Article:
2015 MV Agusta Stradale 800 Review

There’s an even more pragmatic MV Agusta coming in the Turismo Veloce, and I’ve a feeling we’ll be seeing more versatile models from MV in the future. But for now, the Stradale 800 is the most comfortable, user-friendly motorcycle in the MV range. Who would have thought the bespoke maker of sporting motorcycles would launch a quasi sport-touring bike with bags and a small windscreen?

Straddling the Stradale, it’s immediately apparent that this is a different kind of MV Agusta. The fairing and cowling design are the same as the Rivale but that’s it, everything else is pure Stradale. The beautifully stitched leather seat is comfortable, and neither too tall nor too short. The standard 34.2-inch seat can be swapped for an optional 33.5-inch high one. The reach to the handlebar allows a vertical seating position with no strain on my wrists.

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2015 MV Agusta Stradale 800 First Impressions

Motorcycle.com’s European correspondent, Tor Sagen, has just completed riding the 2015 MV Agusta Stradale 800 in Southern Spain, where he provides these first impressions. As mentioned in our preview of the Stradale 800 from EICMA 2014, this is MV Agusta’s attempt at tapping into the lightweight touring market. Whereas the Turismo Veloce has a more substantial half fairing and windscreen, the Stradale takes a more minimal approach, essentially slapping bags and an adjustable windscreen onto a Rivale.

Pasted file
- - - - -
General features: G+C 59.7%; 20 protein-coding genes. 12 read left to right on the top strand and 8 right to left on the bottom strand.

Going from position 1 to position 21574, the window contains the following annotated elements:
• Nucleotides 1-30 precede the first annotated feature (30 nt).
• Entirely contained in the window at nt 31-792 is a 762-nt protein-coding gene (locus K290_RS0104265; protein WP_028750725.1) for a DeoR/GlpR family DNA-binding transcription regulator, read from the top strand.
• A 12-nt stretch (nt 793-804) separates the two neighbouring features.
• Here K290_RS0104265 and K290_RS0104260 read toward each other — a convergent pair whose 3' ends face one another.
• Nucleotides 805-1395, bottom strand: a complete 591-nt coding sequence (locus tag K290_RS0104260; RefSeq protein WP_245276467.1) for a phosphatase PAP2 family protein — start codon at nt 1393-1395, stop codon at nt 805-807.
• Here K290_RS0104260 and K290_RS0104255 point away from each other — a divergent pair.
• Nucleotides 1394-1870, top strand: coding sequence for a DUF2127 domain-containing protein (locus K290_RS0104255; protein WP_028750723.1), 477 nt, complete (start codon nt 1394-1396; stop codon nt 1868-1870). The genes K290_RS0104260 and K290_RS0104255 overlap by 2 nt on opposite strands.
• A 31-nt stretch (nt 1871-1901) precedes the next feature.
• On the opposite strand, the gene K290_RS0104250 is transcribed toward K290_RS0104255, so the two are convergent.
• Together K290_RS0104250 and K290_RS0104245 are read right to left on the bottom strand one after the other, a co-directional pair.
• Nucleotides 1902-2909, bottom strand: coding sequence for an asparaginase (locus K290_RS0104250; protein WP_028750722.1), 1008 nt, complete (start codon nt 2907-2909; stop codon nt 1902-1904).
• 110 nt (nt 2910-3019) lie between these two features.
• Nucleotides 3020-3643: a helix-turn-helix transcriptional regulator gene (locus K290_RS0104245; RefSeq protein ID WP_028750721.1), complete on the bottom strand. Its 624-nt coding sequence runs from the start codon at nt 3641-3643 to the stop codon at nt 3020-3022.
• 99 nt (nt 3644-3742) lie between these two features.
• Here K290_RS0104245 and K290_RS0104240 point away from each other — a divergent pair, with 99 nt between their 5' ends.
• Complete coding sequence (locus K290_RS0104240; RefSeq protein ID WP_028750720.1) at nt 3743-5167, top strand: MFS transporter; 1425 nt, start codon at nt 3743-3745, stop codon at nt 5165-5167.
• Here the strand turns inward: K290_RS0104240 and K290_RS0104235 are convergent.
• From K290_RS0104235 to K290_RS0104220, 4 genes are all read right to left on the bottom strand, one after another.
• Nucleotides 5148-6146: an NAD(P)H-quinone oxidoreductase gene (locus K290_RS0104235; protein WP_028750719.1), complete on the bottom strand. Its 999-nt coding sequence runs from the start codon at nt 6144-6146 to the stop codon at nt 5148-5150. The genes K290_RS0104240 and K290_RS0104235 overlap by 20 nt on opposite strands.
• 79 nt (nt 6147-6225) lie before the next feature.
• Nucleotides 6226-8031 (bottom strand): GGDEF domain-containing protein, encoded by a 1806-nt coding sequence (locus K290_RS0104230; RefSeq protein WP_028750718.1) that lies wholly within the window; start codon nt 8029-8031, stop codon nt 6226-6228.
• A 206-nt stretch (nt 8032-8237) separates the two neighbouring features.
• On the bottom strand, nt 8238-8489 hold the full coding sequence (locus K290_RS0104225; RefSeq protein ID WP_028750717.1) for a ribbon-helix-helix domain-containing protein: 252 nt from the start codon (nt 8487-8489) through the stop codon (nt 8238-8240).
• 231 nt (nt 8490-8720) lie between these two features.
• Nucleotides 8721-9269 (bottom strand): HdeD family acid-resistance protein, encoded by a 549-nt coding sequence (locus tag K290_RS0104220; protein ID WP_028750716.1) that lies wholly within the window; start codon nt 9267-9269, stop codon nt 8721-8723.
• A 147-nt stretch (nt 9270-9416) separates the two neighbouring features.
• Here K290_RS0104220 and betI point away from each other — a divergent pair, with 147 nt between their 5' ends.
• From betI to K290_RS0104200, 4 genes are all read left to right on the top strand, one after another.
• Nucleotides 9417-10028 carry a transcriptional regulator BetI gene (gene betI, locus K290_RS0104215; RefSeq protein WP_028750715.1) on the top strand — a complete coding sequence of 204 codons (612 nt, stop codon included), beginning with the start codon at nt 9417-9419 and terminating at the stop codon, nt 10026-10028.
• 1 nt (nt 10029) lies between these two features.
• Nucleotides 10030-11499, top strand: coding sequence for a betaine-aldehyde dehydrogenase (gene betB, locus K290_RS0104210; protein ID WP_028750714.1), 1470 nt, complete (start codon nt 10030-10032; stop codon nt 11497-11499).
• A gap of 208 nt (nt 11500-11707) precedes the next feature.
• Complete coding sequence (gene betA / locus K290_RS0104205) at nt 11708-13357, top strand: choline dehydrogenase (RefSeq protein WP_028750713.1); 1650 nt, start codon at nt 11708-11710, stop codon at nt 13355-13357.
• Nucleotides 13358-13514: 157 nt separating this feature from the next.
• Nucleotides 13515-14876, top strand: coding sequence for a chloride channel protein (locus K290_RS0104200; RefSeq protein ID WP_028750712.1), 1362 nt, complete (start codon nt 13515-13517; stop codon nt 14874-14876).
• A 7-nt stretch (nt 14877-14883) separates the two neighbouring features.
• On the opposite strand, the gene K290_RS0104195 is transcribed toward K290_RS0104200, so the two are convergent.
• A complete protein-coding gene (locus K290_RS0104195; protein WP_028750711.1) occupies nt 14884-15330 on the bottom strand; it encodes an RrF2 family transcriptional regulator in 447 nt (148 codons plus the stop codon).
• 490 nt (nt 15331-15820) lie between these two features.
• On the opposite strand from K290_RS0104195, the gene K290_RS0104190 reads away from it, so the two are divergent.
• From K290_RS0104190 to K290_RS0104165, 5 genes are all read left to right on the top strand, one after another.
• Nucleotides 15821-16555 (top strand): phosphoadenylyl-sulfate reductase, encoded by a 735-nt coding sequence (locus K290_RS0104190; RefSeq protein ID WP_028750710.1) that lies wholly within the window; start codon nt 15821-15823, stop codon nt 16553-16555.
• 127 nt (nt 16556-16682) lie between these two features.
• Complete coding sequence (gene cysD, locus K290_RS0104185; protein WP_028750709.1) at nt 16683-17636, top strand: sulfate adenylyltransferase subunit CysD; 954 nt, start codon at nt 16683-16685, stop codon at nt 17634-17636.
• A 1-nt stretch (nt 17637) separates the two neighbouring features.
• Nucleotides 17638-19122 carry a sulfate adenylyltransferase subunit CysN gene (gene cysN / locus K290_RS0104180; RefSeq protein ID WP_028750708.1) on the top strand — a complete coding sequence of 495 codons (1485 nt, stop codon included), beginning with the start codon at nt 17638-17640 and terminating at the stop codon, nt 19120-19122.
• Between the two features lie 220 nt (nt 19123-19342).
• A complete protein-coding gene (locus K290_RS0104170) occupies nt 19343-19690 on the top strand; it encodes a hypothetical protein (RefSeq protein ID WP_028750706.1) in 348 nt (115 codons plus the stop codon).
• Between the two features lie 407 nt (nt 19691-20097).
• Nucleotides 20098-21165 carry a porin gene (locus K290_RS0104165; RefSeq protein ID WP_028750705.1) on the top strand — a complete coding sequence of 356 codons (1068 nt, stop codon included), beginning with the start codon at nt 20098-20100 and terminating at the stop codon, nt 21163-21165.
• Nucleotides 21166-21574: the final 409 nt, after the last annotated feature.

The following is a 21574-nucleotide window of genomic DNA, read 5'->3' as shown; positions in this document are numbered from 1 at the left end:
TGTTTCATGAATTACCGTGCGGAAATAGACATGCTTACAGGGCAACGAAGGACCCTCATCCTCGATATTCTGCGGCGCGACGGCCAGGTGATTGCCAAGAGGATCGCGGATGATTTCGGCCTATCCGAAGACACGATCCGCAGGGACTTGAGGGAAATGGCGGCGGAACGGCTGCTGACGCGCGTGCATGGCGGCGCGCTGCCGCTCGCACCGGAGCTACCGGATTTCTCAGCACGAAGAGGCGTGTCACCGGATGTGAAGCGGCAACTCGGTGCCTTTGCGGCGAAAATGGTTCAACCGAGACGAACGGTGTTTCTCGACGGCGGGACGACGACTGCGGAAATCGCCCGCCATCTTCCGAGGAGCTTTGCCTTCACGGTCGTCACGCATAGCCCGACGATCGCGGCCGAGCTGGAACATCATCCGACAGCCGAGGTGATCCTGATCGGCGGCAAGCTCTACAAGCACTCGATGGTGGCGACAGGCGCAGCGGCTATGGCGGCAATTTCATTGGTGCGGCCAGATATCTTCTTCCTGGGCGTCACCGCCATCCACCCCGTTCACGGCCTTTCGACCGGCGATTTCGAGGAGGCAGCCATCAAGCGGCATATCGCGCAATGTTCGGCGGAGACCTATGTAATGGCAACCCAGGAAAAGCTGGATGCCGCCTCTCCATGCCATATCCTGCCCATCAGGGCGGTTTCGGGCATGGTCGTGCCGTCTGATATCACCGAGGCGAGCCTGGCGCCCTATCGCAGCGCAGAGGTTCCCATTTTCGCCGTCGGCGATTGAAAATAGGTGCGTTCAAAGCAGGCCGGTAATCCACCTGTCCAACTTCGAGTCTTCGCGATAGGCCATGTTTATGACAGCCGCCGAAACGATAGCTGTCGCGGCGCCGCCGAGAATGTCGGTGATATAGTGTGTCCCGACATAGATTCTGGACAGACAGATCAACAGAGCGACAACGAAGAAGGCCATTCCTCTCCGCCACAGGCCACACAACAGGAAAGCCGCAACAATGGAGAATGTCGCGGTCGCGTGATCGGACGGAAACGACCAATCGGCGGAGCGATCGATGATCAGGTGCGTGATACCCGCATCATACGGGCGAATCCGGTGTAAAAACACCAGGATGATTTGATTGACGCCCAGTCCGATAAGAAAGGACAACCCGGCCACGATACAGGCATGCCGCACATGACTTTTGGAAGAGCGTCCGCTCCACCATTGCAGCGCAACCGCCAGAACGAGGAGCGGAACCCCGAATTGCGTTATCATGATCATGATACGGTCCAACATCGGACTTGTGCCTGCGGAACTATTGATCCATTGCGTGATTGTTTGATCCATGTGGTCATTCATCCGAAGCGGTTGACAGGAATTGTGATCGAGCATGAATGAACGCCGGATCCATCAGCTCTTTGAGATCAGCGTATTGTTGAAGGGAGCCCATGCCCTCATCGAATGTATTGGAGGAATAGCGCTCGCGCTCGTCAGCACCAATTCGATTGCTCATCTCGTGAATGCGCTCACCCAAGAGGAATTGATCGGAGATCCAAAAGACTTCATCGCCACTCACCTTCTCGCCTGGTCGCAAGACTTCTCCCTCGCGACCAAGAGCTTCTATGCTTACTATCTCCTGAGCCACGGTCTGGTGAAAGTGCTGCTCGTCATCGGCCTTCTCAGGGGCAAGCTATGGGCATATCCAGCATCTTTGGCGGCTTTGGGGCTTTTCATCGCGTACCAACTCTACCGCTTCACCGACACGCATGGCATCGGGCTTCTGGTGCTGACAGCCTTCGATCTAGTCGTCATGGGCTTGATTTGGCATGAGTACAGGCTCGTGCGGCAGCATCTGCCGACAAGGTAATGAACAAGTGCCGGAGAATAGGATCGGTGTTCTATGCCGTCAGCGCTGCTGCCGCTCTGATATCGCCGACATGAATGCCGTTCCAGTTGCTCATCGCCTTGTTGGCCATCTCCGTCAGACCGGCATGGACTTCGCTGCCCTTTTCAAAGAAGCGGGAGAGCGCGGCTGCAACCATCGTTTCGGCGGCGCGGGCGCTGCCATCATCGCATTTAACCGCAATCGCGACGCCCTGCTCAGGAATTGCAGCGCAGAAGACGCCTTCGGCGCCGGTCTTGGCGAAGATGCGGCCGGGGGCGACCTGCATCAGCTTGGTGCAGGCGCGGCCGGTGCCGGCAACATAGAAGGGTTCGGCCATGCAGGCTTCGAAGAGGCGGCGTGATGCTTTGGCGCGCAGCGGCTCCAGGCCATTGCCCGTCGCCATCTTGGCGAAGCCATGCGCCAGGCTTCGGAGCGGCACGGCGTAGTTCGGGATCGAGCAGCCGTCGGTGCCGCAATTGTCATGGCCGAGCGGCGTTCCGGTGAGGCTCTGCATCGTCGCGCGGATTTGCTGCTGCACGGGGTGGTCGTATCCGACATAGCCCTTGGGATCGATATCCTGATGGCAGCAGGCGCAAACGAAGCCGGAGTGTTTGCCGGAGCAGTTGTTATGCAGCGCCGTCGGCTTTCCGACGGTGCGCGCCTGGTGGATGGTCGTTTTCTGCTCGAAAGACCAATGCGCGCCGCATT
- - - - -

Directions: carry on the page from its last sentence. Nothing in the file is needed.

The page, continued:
To recap the Stradale’s vital stats, it’s powered by the same 798cc Inline-Triple as the Rivale, with counter-rotating crankshaft to minimize inertia during side-to-side transitions. The Electronic MVICS suite is back, which includes four different power modes, ABS with rear-wheel lift mitigation and quickshifter for full-throttle clutchless upshifts. Crucially, the Stradale gets a 4.2-gallon fuel tank, 1 gallon larger than the Rivale for more touring range. Stay tuned, as Tor will return soon with a more substantial Stradale First Ride review. -TS

The 2015 MV Agusta Stradale 800 is the first MV Agusta I’ve ridden with saddlebags. The Stradale is not exactly a touring bike, but it’s as close as MV’s ever been. The Tourismo Veloce, MV’s other new touring rig, will arrive early in 2015, but it’s unlikely the Stradale 800, with its Rivale-inspired tilt to touring, will steal any of its thunder.

At first glance, the Stradale looks like the Rivale, and it’s mainly because most of the design features are borrowed from the Rivale. In the engine bay, we find an 800cc Triple with 115 horsepower and a torque curve optimized for everyday riding. The swingarm is longer and the suspension softer (than the Rivale), which makes the Stradale the very best everyday MV Agusta to date, in my opinion.

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Best Streetfighter / Hooligan of 2014

By John Burns

With this bike, the advertising is actually pretty accurate. KTM’s website concludes the Super Duke R’s descriptor with this: “The new KTM 1290 SUPER DUKE R transforms optimum performance with maximum safety into ultimate riding pleasure.”